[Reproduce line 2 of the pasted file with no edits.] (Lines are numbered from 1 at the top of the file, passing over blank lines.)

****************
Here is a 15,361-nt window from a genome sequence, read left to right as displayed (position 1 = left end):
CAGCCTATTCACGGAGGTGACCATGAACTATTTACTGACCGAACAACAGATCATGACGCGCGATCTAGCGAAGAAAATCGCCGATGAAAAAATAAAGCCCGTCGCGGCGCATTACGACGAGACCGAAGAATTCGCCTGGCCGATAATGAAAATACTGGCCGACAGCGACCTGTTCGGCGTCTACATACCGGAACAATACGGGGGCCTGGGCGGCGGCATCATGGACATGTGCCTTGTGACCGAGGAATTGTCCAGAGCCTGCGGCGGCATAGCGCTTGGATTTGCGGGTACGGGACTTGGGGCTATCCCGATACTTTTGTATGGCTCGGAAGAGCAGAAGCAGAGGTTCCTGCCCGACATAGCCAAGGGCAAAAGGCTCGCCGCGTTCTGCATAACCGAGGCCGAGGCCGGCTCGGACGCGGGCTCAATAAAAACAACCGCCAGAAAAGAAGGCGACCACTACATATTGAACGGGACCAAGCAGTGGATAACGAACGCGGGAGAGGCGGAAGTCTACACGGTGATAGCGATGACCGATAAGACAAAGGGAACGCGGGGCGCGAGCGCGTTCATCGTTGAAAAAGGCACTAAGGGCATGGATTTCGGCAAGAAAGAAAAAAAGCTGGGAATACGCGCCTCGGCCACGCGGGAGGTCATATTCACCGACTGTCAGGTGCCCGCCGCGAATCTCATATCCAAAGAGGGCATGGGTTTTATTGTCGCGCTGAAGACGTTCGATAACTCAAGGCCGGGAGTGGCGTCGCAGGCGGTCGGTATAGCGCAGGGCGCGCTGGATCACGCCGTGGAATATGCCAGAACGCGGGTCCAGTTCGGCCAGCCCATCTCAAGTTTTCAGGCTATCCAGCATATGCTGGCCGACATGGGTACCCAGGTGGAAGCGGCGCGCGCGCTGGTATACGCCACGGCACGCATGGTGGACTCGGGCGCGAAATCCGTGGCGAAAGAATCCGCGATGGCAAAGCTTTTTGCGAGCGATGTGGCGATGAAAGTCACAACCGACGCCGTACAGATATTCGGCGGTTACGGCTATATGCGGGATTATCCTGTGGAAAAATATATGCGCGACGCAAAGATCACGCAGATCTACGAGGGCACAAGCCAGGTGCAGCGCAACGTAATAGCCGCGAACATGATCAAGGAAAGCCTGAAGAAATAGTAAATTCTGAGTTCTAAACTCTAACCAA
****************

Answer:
CAGCCTATTCACGGAGGTGACCATGAACTATTTACTGACCGAACAACAGATCATGACGCGCGATCTAGCGAAGAAAATCGCCGATGAAAAAATAAAGCCCGTCGCGGCGCATTACGACGAGACCGAAGAATTCGCCTGGCCGATAATGAAAATACTGGCCGACAGCGACCTGTTCGGCGTCTACATACCGGAACAATACGGGGGCCTGGGCGGCGGCATCATGGACATGTGCCTTGTGACCGAGGAATTGTCCAGAGCCTGCGGCGGCATAGCGCTTGGATTTGCGGGTACGGGACTTGGGGCTATCCCGATACTTTTGTATGGCTCGGAAGAGCAGAAGCAGAGGTTCCTGCCCGACATAGCCAAGGGCAAAAGGCTCGCCGCGTTCTGCATAACCGAGGCCGAGGCCGGCTCGGACGCGGGCTCAATAAAAACAACCGCCAGAAAAGAAGGCGACCACTACATATTGAACGGGACCAAGCAGTGGATAACGAACGCGGGAGAGGCGGAAGTCTACACGGTGATAGCGATGACCGATAAGACAAAGGGAACGCGGGGCGCGAGCGCGTTCATCGTTGAAAAAGGCACTAAGGGCATGGATTTCGGCAAGAAAGAAAAAAAGCTGGGAATACGCGCCTCGGCCACGCGGGAGGTCATATTCACCGACTGTCAGGTGCCCGCCGCGAATCTCATATCCAAAGAGGGCATGGGTTTTATTGTCGCGCTGAAGACGTTCGATAACTCAAGGCCGGGAGTGGCGTCGCAGGCGGTCGGTATAGCGCAGGGCGCGCTGGATCACGCCGTGGAATATGCCAGAACGCGGGTCCAGTTCGGCCAGCCCATCTCAAGTTTTCAGGCTATCCAGCATATGCTGGCCGACATGGGTACCCAGGTGGAAGCGGCGCGCGCGCTGGTATACGCCACGGCACGCATGGTGGACTCGGGCGCGAAATCCGTGGCGAAAGAATCCGCGATGGCAAAGCTTTTTGCGAGCGATGTGGCGATGAAAGTCACAACCGACGCCGTACAGATATTCGGCGGTTACGGCTATATGCGGGATTATCCTGTGGAAAAATATATGCGCGACGCAAAGATCACGCAGATCTACGAGGGCACAAGCCAGGTGCAGCGCAACGTAATAGCCGCGAACATGATCAAGGAAAGCCTGAAGAAATAGTAAATTCTGAGTTCTAAACTCTAACCAA